Hiring away star performers from competitors? Don't bother, says study

July 29, 2008

Managers seeking to hire star employees away from competitors are likely to be disappointed with their costly new employee's performance – and the star is likely to be unhappy, too – according to the Management Insights feature in the current issue of Management Science, the flagship journal of the Institute for Operations Research and the Management Sciences (INFORMS®).

Management Insights, a regular feature of the journal, is a digest of important research in business, management, operations research, and Management Science. It appears in every issue of the monthly journal.

"Can They Take It With Them? The Portability of Star Knowledge Workers' Performance" is by Boris Groysberg and Linda-Eling Lee of Harvard Business School and Ashish Nanda of Harvard Law School.

In their study, the authors ask two major research questions: Does switching firms have an effect on the short-term and long-term performance of stars? And is hiring a star a value-enhancing or value-destroying activity for a firm?

From an empirical analysis of star analysts over a period of nine years (1988?), they find that hiring stars is advantageous neither to stars themselves, in terms of their performance, nor to hiring companies in terms of their market value.

The performance of a talented worker depends in part on firm-specific human capital embedded in colleague relationships and firm capabilities. The issue of whether workers' performance is portable across firms is relevant for firms that seek to build a sustainable competitive advantage on star talent. The authors find that stars are imperfectly mobile resources that can represent a potential source of sustained competitive advantage for firms.

The findings suggest that managers hiring stars and the stars themselves should be wary of performance declines following moves to a new firm.

The current issue of Management Insights is available at mansci.journal.informs.org/cgi/reprint/54/7/iv .

Source: Institute for Operations Research and the Management Sciences

Explore further: Researchers pioneer alternate use for sugarcane waste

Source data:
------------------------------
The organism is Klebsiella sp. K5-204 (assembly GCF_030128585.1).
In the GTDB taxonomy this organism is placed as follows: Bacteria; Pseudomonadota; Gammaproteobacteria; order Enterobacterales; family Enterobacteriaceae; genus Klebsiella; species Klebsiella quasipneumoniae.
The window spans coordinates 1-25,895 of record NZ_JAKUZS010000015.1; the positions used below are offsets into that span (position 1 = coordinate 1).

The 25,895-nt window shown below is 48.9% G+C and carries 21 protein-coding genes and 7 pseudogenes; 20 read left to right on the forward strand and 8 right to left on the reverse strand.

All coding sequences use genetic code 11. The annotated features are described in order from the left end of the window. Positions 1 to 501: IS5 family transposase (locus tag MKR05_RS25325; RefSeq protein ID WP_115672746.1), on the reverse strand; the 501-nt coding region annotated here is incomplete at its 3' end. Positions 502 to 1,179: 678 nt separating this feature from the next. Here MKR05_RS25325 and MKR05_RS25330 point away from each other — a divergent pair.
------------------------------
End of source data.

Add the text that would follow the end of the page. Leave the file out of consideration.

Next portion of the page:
Related Stories

Researchers pioneer alternate use for sugarcane waste

November 25, 2016

From Britain to Mexico, countries are considering sugar taxes to reduce consumption and curb the global obesity epidemic. In 2014, about 600 million people, roughly double the population of the United States, were obese. ...

Six virtual reality experiences that don't cost too much

November 18, 2016

Virtual reality, what's up with that? If you are curious about this highly buzzed high-tech form of entertainment but don't feel like plunking down $1,000 or more on sophisticated hardware, just visit one of a slew of amusement-park-type ...

Mixed report for global health progress

September 21, 2016

The world has made progress in curbing infant mortality, stunted growth and other poverty-driven problems, while obesity, alcohol abuse and partner violence has risen, a major review of UN health goals said Wednesday.

Recommended for you

Fossils of early tetrapods unearthed in Scotland

December 7, 2016

(Phys.org)—A team of researchers working at a dig site in Scotland has found tetrapod fossils dated to approximately 15 million years after the Devonian mass extinction—a time period experts in the field have referred ...

0 comments

Please sign in to add a comment. Registration is free, and takes less than a minute. Read more

Click here to reset your password.
Sign in to get notified via email when new comments are made.